This, sadly, only makes it harder to actually up the stakes in these genres.

It doesn’t help that these stories sometimes try to up the stakes by killing off people the audience has little attachment to. Instead of demonstrating that the situation is dangerous, this only reinforces the relative safety of the main characters. Scalzi’s Redshirts is all about this trope as it exists in Star Trek. Other stories try to demonstrate how dangerous and gritty they are by killing off characters seemingly at random—sometimes this works, and sometimes it just feels like the author is trying to be edgy.

I think character death in these stories usually works best when it’s given space and weight, or at least makes an impact on other characters (I’ve written a bunch of posts about this). There are a handful of exceptions.

But the thing that’s eating at me, the thing I’m concerned is going to happen in the sequel, is that Sparks won’t let characters die when they really ought to… or will kill more characters just to show that she can. She’s set herself up for a tricky path going forward, and I suspect *EXPLICIT SPOILERS* based on the end of the book that she won’t let characters stay dead when that would actually fit her story well. But I don’t know! Maybe she’s just lulling me into a false sense of security. As I said above, I’ve got to read the sequel to find out. *END SPOILERS*

Still on board for YA drama about teen serial killers, with some murder mystery on the side?

Get thee to the library (or bookstore).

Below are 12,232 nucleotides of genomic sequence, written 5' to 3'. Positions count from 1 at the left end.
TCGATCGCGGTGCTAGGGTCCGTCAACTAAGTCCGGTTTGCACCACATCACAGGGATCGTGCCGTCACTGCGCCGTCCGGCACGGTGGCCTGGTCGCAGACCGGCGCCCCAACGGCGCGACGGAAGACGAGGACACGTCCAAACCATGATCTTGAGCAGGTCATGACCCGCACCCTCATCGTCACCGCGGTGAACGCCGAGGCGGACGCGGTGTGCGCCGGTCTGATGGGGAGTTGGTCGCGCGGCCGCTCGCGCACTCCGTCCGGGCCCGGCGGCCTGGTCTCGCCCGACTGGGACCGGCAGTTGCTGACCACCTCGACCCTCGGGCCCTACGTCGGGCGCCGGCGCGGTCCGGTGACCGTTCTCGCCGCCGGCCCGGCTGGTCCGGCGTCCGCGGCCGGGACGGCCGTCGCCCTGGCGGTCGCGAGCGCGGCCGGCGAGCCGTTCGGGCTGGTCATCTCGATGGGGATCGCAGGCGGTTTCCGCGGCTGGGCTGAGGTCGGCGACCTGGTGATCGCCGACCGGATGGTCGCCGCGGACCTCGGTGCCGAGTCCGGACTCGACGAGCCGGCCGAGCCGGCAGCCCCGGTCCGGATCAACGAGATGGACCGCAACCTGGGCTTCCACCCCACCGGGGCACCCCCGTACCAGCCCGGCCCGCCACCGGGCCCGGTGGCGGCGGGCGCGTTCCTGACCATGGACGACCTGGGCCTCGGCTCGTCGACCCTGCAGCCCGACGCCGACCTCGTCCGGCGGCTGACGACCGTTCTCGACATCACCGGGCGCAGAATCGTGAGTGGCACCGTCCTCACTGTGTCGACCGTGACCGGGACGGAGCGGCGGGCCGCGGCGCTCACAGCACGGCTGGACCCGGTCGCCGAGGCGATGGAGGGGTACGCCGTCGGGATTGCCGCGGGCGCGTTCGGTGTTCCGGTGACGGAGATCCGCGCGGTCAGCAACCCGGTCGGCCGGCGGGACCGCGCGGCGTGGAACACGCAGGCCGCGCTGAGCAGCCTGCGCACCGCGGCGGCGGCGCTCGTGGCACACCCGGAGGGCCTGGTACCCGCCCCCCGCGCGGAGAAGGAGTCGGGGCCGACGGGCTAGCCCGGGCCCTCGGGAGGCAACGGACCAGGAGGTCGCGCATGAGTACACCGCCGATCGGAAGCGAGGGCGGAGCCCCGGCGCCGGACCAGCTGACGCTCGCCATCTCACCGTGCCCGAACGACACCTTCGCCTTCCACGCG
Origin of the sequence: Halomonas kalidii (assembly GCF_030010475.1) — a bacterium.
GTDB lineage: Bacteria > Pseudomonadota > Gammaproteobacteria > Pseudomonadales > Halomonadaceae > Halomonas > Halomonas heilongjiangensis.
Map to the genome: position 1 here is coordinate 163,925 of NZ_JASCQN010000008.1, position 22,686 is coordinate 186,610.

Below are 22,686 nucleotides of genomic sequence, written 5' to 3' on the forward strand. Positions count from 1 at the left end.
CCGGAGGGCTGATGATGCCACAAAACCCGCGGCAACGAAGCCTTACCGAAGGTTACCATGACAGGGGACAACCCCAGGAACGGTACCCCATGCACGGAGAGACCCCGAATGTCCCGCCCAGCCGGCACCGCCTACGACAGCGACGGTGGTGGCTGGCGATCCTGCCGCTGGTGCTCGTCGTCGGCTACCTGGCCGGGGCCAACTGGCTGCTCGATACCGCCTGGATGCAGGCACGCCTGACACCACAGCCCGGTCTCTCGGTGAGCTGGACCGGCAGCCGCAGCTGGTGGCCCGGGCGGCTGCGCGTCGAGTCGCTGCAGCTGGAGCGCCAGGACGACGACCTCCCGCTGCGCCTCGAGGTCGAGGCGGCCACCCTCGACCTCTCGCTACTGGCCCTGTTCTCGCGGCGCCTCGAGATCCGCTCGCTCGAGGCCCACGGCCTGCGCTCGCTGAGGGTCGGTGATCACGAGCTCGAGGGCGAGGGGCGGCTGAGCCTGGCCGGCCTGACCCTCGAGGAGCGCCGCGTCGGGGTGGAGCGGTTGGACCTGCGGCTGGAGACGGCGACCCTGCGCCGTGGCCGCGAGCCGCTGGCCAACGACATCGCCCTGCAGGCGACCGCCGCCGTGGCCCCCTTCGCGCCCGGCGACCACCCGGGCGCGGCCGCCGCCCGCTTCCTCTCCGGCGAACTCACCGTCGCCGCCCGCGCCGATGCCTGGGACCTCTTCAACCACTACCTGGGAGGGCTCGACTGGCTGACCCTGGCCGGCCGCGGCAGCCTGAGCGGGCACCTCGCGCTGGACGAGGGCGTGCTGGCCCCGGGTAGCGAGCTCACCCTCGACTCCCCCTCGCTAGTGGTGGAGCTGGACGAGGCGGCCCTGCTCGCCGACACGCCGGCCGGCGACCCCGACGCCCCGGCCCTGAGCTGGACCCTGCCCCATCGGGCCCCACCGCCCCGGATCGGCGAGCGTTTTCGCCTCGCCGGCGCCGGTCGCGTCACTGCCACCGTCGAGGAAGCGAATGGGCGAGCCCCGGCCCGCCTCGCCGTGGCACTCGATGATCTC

The God Engines, by John Scalzi

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My apologies for the brevity of this post, I’m writing with an odd tremor in my left hand and that’s throwing me off.  Anyway…

If you’ve read my previous reviews of Scalzi‘s work, you’re already familiar with how much I love it.  There’s something about his style that I find captivating, perhaps unreasonably so.

The God Engines is no exception to my love for Scalzi’s writing.  It features space travel powered by faith and subjugated gods, and eschews many of the “upbeat” qualities (for lack of a better word) that I’ve come to recognize in Scalzi’s other pieces.  It’s short, sweet, and ultimately horrifying, and I would happily recommend it to anyone who would like to read about holy war in space.  Having just written that, yes, the setting does feel a little like Warhammer 40k, but not quite in the same grandiose grim-dark fashion for which 40k is pilloried.  I don’t want to say any more that might accidentally spoil sections of the story for the especially perceptive, I’ve already had to rewrite this bit several times to cull possible references to spoiler material.

Also, well done Scalzi for writing an entirely genderless character.  I’m not sure I understand how they fit into the larger scheme of things that you devised for this setting, but they felt wonderfully human in a way that some might have ignored.  And while I loved the appropriate ending of the story, I was sad that it meant that I wouldn’t get to learn more about the world that encompassed all these wonderful and terrible things.  I suppose that means you hit the perfect length for the piece.

I really liked the fact that no character felt like they were entirely “good.”  Some were certainly more sympathetic than others, but mostly people seemed very human: they wanted, they feared, and they cared (or didn’t) in ways that pulled me into the piece.  It never felt like we went very deep with any of them, perhaps due to space restrictions, but I got enough of a sense of them to feel connected before the end of the book.

Would I recommend this book?  Yes, definitely.  It’s short, it’s an easy read (I went through it in one sitting), and it’s a lovely look at a frightening concept.  It’s a quick piece of horror writing done well.

p.s. Oh, and here’s Scalzi’s favorite negative review of The God Engines.  It’s pretty good.

Unlocked, by John Scalzi

I don’t know if you follow Scalzi on Whatever, but if you don’t I strongly suggest that you take a look at what he posted today.  In addition to putting up the first chapter of his new book over at Tor, he’s also made his novella Unlocked available for free.  And it’s fascinating.